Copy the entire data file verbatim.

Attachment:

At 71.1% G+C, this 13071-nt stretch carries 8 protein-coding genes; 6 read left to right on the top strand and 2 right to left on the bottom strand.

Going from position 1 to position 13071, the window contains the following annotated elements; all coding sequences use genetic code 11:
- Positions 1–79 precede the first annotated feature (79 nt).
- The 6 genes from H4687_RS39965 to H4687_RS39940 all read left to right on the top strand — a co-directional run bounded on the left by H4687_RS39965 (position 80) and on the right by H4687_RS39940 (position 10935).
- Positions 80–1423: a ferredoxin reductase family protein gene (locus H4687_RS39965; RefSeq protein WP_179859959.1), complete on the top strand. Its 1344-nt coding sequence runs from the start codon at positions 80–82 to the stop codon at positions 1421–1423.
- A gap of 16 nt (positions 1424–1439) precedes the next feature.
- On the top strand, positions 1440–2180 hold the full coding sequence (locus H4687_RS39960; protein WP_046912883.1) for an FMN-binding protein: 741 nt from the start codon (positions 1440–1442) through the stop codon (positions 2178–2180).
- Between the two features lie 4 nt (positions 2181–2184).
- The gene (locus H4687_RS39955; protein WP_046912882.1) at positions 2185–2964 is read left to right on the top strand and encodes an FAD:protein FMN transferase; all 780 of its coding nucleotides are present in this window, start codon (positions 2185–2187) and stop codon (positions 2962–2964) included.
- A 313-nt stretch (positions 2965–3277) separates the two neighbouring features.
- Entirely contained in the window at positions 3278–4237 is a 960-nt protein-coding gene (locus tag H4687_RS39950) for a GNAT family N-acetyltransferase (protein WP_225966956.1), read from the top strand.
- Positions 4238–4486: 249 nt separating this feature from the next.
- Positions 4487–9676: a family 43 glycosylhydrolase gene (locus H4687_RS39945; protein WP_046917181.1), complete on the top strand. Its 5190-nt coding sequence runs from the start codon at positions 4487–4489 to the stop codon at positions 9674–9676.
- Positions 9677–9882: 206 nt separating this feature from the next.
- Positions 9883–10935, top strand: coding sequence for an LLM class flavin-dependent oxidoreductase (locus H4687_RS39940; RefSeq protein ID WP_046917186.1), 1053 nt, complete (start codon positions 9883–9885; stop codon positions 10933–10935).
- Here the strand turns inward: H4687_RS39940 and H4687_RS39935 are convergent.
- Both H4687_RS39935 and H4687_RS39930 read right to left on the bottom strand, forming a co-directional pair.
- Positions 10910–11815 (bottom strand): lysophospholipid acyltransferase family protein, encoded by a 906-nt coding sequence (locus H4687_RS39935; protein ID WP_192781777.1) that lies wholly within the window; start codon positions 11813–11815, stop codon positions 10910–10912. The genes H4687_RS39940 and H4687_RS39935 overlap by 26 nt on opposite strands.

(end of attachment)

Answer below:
At 71.1% G+C, this 13071-nt stretch carries 8 protein-coding genes; 6 read left to right on the top strand and 2 right to left on the bottom strand.

Going from position 1 to position 13071, the window contains the following annotated elements; all coding sequences use genetic code 11:
- Positions 1–79 precede the first annotated feature (79 nt).
- The 6 genes from H4687_RS39965 to H4687_RS39940 all read left to right on the top strand — a co-directional run bounded on the left by H4687_RS39965 (position 80) and on the right by H4687_RS39940 (position 10935).
- Positions 80–1423: a ferredoxin reductase family protein gene (locus H4687_RS39965; RefSeq protein WP_179859959.1), complete on the top strand. Its 1344-nt coding sequence runs from the start codon at positions 80–82 to the stop codon at positions 1421–1423.
- A gap of 16 nt (positions 1424–1439) precedes the next feature.
- On the top strand, positions 1440–2180 hold the full coding sequence (locus H4687_RS39960; protein WP_046912883.1) for an FMN-binding protein: 741 nt from the start codon (positions 1440–1442) through the stop codon (positions 2178–2180).
- Between the two features lie 4 nt (positions 2181–2184).
- The gene (locus H4687_RS39955; protein WP_046912882.1) at positions 2185–2964 is read left to right on the top strand and encodes an FAD:protein FMN transferase; all 780 of its coding nucleotides are present in this window, start codon (positions 2185–2187) and stop codon (positions 2962–2964) included.
- A 313-nt stretch (positions 2965–3277) separates the two neighbouring features.
- Entirely contained in the window at positions 3278–4237 is a 960-nt protein-coding gene (locus tag H4687_RS39950) for a GNAT family N-acetyltransferase (protein WP_225966956.1), read from the top strand.
- Positions 4238–4486: 249 nt separating this feature from the next.
- Positions 4487–9676: a family 43 glycosylhydrolase gene (locus H4687_RS39945; protein WP_046917181.1), complete on the top strand. Its 5190-nt coding sequence runs from the start codon at positions 4487–4489 to the stop codon at positions 9674–9676.
- Positions 9677–9882: 206 nt separating this feature from the next.
- Positions 9883–10935, top strand: coding sequence for an LLM class flavin-dependent oxidoreductase (locus H4687_RS39940; RefSeq protein ID WP_046917186.1), 1053 nt, complete (start codon positions 9883–9885; stop codon positions 10933–10935).
- Here the strand turns inward: H4687_RS39940 and H4687_RS39935 are convergent.
- Both H4687_RS39935 and H4687_RS39930 read right to left on the bottom strand, forming a co-directional pair.
- Positions 10910–11815 (bottom strand): lysophospholipid acyltransferase family protein, encoded by a 906-nt coding sequence (locus H4687_RS39935; protein ID WP_192781777.1) that lies wholly within the window; start codon positions 11813–11815, stop codon positions 10910–10912. The genes H4687_RS39940 and H4687_RS39935 overlap by 26 nt on opposite strands.